There is a billboard on the London-bound platform of Ian McGeechan's local station peddling flights to South Africa. It's a journey he knows well and one that has very probably come to define him. It was a quarter of a century ago that he first embarked on it and only three months since he last made the return trip. Each time it has been as a Lion and each time he has come home with his reputation enhanced and the standing of the blood-red jersey that is so dear to him similarly burgeoned.
"I love the jersey because it has changed me," says McGeechan. It has not only changed him, it has made him; launching him from the hand-to-mouth existence of the amateur rugby player to one of the most decorated coaches British rugby has seen. Paying the mortgage is no longer the struggle it once was.
His home is tucked quietly away in one of the villages that surround Wycombe. He sits in an immaculate living room – the dogs are confined to the kitchen when they return boisterously from the morning walk with his wife, Judy. Above him is a portrait of a lion's head, painted by Rolf Harris and a gift from Judy to her husband. He leans forward, eyes twinkling, to emphasise his points and then sinks back into the sofa when satisfied that's done.
It was on 15 May 1974 in Potchefstroom, a small town near Johannesburg, that McGeechan first wore the shirt, and over the course of two tours as a player and five more on the coaching staff this man has come to embody a team, or the "greatest concept in rugby" as McGeechan puts it, that has survived and then thrived as the game turned professional despite initially appearing to be something of an anomaly. In 2005 more replica Lions shirts were sold in Europe than those of Real Madrid. This summer 35,000 people followed McGeechan and his men around South Africa; this for what is effectively, by the standards of the professional game, a scratch side from four very different rugby nations. Yet it continues to work and players, despite the increased rigours of long seasons, are desperate to be a part of it.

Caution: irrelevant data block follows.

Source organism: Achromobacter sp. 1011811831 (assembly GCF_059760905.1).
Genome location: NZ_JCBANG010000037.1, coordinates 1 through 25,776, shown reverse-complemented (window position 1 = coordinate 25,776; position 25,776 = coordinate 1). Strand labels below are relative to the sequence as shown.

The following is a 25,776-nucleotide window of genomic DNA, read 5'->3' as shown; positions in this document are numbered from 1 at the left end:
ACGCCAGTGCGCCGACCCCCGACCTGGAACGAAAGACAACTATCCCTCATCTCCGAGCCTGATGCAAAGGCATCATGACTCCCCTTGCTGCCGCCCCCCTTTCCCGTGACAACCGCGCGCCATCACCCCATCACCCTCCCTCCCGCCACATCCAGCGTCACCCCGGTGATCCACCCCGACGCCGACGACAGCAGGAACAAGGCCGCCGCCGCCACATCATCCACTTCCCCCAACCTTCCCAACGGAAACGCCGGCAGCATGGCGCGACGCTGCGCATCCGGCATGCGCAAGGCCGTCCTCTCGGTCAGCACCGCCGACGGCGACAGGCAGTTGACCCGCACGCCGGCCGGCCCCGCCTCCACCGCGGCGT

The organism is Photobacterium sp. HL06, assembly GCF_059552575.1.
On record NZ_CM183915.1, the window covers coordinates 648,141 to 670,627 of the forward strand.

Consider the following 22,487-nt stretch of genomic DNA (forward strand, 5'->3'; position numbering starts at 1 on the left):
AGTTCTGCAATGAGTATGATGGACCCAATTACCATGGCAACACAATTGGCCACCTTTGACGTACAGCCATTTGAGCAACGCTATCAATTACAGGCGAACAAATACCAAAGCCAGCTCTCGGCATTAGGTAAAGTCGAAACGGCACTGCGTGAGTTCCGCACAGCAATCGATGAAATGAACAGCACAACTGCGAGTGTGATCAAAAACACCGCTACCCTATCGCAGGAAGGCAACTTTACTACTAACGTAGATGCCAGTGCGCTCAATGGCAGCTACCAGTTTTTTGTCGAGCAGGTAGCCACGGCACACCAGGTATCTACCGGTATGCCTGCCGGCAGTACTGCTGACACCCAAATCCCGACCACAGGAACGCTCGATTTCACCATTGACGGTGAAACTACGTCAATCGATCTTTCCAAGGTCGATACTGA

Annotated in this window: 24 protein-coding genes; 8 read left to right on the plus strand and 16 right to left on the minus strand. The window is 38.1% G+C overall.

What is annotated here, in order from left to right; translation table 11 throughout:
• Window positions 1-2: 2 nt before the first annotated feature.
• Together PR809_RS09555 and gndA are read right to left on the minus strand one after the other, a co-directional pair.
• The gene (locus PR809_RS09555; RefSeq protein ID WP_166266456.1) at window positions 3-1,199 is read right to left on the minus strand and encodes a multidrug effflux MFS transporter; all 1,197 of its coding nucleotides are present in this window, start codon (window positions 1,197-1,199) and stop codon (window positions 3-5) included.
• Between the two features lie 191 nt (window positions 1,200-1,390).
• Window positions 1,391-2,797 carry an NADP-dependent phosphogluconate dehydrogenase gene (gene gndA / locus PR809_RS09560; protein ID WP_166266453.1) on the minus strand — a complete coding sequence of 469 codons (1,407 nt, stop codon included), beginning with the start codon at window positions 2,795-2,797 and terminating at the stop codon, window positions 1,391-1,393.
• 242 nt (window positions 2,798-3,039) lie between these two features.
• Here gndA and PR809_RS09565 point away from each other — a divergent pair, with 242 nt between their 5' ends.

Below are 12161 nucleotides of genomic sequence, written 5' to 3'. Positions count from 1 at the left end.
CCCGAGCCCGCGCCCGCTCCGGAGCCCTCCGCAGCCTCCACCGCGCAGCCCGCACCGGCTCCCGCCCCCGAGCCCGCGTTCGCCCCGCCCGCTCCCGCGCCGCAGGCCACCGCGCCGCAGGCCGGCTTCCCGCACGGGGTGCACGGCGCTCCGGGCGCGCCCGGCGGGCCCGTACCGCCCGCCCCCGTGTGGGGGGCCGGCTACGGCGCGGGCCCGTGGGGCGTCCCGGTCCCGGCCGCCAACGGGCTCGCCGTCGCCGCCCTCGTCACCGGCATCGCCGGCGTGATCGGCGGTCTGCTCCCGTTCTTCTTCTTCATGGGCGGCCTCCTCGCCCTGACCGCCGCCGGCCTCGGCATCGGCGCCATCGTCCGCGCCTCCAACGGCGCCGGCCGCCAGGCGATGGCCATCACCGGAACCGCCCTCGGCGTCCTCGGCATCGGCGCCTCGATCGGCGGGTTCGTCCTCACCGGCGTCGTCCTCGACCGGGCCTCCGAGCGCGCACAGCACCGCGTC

"It's the biggest jersey they can wear," says McGeechan. "The Lions have a tremendous history – you have to understand the tradition of the jersey that's given to you. It's never yours. It's on loan. Understanding that is all. That is why I got plaques made [for 2009] with the names of all winning Lions in each position [which were fastened to the wall in the Test match dressing rooms], so players have an understanding of what being a Lion is.
"Paul O'Connell was given books on all the previous Lions tours. He understood tradition, what responsibility he was taking on as Lions captain. If you get it right character-wise you create an environment in which everything is bigger than its parts. That is what I like about the Lions."
The day after our interview he is off on tour again and while this time it's personal – he is doing a series of Q&As to promote his book, Lion Man – the fact that the events have sold out from Limerick to Belfast to Glasgow to Leeds suggests the enduring appeal of a side that he, more than any individual, has come to personify.